EU assistance – Sugar industry to benefit the most

THE sugar industry is poised to be one of the biggest beneficiaries of Fiji’s return to democratic rule with the European Union hinting at the possibility of direct financial assistance to the industry through the Ministry of Sugar.

The EU’s head of delegation for the Pacific, Ambassador Andrew Jacobs, said because of the importance of the industry and the critical role it played in the national economy, the amount of financial aid would depend on the outcome of talks with the government.

Whether the assistance will include the $350million aid package to rehabilitate the sugar industry that was suspended after the military takeover in 2006 is yet to be determined.

However, Mr Jacobs did say “additional funds” could be allocated to the sugar sector.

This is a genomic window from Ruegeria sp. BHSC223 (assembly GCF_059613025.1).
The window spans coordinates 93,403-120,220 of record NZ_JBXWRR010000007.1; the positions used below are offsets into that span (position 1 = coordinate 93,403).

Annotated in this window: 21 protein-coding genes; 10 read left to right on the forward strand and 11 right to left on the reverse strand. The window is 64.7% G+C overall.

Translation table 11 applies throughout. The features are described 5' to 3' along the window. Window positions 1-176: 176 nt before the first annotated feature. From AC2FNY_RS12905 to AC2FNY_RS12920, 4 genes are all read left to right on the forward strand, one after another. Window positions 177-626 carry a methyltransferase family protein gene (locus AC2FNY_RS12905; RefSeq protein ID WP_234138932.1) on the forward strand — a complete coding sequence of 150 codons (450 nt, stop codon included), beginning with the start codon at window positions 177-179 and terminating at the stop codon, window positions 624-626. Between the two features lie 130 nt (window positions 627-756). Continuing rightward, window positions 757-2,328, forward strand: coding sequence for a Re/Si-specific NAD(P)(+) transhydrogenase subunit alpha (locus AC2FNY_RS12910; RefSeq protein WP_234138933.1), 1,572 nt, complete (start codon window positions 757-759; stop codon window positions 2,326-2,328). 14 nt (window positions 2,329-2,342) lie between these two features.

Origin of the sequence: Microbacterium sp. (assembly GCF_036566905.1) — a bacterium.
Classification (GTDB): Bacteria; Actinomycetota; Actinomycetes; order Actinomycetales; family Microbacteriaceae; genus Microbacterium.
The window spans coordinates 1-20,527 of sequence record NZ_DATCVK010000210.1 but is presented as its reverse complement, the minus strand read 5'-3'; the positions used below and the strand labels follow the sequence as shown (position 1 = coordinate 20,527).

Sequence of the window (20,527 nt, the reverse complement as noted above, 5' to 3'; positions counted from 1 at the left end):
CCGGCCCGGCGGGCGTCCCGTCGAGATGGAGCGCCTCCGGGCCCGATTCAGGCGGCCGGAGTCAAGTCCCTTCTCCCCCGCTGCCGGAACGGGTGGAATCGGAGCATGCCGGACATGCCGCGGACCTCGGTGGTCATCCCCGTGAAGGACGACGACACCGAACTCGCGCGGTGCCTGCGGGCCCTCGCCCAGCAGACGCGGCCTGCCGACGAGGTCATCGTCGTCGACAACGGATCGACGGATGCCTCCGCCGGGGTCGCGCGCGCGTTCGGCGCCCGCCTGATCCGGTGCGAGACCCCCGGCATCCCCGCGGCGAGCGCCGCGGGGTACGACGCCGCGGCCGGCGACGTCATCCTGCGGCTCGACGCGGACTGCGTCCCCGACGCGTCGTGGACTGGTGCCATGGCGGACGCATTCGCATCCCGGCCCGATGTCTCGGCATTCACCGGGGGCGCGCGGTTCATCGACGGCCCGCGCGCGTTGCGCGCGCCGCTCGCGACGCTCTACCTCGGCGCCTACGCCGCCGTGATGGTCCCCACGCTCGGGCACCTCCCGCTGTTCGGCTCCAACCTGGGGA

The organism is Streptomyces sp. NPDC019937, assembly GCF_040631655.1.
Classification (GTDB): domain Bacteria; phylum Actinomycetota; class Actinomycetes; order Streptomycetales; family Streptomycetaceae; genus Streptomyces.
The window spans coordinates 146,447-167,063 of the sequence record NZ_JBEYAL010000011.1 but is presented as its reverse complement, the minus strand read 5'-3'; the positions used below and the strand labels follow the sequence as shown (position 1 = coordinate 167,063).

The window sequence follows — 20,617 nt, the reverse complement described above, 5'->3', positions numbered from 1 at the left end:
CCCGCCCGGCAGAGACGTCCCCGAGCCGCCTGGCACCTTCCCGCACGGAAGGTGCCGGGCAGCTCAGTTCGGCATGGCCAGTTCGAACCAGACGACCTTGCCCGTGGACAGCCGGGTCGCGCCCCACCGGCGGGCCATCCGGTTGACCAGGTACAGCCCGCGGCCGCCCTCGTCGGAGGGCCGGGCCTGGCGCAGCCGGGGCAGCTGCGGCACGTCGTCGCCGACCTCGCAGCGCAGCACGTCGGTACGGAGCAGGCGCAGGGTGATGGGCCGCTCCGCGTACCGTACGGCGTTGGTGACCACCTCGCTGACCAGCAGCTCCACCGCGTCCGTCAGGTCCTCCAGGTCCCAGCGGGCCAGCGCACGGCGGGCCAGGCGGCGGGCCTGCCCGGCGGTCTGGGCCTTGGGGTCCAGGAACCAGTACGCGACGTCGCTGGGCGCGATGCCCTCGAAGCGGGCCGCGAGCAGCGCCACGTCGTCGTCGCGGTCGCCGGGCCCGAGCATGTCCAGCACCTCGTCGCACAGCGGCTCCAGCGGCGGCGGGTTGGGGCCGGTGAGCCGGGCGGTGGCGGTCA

“The return of democracy to Fiji should mean additional assistance to the sugar industry,” he said.

Mr Jacobs said this would also allow the EU to work directly with the government and its agencies.

“The current EU assistance to the sugar cane-dependent population is delivered through four different programs and is implemented by Fijian-based NGOs and international organisations.

“The assistance will continue to be implemented under their current framework and should be completed by 2018.”

The EU says it has allocated 50million euro ($F120m) in assistance to farmers in cane belt areas in its accompanying measures for the sugar protocol program.

These funds were used for projects facilitated by the Secretariat of the Pacific Community, Foundation for Rural Integrated Enterprise and Development, Sugar Research Institute of Fiji and Fairtrade.

There are 14,000 canefarmers in the country and about 200,000 people depend on the industry for their livelihood.

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